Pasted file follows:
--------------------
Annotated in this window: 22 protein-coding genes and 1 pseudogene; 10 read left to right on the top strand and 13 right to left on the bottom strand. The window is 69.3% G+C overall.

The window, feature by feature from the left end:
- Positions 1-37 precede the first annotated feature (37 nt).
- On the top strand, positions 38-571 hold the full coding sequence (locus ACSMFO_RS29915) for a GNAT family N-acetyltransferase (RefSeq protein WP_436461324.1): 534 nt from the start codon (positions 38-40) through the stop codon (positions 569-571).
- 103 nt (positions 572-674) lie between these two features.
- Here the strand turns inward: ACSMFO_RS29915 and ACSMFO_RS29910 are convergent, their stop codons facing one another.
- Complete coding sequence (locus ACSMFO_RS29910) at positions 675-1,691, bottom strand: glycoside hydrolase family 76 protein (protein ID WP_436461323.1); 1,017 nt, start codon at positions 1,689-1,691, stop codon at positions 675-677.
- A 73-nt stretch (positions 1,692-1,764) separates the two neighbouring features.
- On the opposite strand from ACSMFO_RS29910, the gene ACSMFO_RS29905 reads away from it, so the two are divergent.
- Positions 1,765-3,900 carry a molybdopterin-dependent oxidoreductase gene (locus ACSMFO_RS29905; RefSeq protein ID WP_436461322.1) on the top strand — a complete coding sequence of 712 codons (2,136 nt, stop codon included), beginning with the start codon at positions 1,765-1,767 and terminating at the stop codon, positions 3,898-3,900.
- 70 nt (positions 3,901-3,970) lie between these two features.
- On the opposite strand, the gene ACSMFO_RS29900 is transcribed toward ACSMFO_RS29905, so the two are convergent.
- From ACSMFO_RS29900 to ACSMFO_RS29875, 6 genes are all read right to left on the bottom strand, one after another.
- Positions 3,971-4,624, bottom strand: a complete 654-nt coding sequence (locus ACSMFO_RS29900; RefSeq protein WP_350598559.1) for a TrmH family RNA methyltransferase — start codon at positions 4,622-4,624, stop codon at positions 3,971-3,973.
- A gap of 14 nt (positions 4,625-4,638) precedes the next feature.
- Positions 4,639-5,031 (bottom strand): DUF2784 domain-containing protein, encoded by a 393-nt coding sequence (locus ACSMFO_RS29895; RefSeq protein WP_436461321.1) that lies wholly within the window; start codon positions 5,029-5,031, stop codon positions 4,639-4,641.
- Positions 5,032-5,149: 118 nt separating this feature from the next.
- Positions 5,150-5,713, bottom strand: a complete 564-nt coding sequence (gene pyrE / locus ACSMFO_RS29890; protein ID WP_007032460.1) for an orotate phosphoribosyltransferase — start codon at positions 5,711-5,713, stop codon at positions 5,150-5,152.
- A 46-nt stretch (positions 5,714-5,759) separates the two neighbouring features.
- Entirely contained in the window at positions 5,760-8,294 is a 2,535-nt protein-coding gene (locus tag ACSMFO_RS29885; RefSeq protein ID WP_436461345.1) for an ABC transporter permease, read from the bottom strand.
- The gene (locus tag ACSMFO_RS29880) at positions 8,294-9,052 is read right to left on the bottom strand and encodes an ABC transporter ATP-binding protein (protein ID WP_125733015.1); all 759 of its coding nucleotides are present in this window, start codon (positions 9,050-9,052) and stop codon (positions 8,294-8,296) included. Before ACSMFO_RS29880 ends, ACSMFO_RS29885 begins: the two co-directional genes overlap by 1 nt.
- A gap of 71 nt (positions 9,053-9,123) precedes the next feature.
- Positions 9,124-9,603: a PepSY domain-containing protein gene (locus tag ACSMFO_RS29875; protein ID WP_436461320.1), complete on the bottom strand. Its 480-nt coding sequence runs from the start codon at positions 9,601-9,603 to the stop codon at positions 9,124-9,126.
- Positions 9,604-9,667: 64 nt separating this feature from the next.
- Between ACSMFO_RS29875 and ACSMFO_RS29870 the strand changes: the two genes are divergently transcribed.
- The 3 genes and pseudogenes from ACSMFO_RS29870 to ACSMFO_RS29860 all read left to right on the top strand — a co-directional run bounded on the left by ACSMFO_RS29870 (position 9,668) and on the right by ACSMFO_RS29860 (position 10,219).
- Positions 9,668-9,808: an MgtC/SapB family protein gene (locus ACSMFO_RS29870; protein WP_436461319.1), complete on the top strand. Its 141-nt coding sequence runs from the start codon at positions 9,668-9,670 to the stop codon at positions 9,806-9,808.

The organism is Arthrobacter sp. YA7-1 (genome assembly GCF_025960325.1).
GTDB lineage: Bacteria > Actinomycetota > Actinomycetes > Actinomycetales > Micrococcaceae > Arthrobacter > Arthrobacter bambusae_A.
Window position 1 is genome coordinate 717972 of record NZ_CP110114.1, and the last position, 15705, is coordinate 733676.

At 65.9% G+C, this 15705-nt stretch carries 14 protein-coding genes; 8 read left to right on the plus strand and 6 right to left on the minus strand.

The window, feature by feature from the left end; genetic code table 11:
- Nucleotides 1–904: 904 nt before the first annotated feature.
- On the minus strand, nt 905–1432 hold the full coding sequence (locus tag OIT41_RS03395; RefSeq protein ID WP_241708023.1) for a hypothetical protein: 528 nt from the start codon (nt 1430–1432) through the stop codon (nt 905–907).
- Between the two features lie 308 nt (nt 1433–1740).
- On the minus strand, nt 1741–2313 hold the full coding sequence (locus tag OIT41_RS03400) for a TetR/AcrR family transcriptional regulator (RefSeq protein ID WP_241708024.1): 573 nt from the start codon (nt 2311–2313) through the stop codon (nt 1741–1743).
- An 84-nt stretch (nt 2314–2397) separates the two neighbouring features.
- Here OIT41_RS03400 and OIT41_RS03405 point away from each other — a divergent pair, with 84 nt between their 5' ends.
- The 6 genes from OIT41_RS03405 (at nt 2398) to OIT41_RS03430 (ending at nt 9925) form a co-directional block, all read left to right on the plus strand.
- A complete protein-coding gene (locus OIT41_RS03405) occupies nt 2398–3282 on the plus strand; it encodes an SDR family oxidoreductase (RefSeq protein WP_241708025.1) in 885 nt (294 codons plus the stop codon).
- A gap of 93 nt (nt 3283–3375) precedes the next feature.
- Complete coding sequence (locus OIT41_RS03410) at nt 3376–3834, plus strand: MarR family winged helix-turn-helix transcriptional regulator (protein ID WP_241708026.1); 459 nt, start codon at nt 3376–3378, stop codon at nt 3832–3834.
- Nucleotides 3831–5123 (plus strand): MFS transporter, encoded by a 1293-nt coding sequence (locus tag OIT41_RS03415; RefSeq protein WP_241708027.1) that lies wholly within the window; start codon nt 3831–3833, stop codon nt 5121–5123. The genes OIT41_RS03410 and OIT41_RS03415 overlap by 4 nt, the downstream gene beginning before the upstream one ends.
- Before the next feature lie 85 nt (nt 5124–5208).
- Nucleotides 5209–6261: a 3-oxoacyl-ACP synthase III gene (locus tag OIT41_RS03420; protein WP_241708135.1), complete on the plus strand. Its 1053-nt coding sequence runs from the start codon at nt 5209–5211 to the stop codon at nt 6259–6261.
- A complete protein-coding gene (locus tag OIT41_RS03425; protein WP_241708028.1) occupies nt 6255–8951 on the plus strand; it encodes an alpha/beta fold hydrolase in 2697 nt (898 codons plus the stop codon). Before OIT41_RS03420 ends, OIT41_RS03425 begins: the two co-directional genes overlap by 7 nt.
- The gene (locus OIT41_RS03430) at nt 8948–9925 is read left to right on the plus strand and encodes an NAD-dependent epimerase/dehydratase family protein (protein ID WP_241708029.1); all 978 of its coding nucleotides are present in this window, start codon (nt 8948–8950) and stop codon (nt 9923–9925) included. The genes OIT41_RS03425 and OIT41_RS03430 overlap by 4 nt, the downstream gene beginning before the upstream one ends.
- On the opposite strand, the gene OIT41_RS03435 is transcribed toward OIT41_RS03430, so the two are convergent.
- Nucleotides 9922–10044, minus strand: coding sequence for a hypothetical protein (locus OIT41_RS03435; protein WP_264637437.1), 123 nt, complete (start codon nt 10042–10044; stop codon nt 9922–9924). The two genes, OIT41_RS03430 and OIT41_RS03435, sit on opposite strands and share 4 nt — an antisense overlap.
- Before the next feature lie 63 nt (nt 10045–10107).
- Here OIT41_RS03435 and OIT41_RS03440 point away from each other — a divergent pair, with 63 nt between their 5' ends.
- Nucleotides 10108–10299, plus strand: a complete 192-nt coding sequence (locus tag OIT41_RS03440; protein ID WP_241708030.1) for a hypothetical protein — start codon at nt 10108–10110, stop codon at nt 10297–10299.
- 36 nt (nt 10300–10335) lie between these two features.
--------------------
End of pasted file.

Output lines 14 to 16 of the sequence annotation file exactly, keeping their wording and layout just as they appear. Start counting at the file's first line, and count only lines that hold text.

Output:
- Positions 3,971-4,624, bottom strand: a complete 654-nt coding sequence (locus ACSMFO_RS29900; RefSeq protein WP_350598559.1) for a TrmH family RNA methyltransferase — start codon at positions 4,622-4,624, stop codon at positions 3,971-3,973.
- A gap of 14 nt (positions 4,625-4,638) precedes the next feature.
- Positions 4,639-5,031 (bottom strand): DUF2784 domain-containing protein, encoded by a 393-nt coding sequence (locus ACSMFO_RS29895; RefSeq protein WP_436461321.1) that lies wholly within the window; start codon positions 5,029-5,031, stop codon positions 4,639-4,641.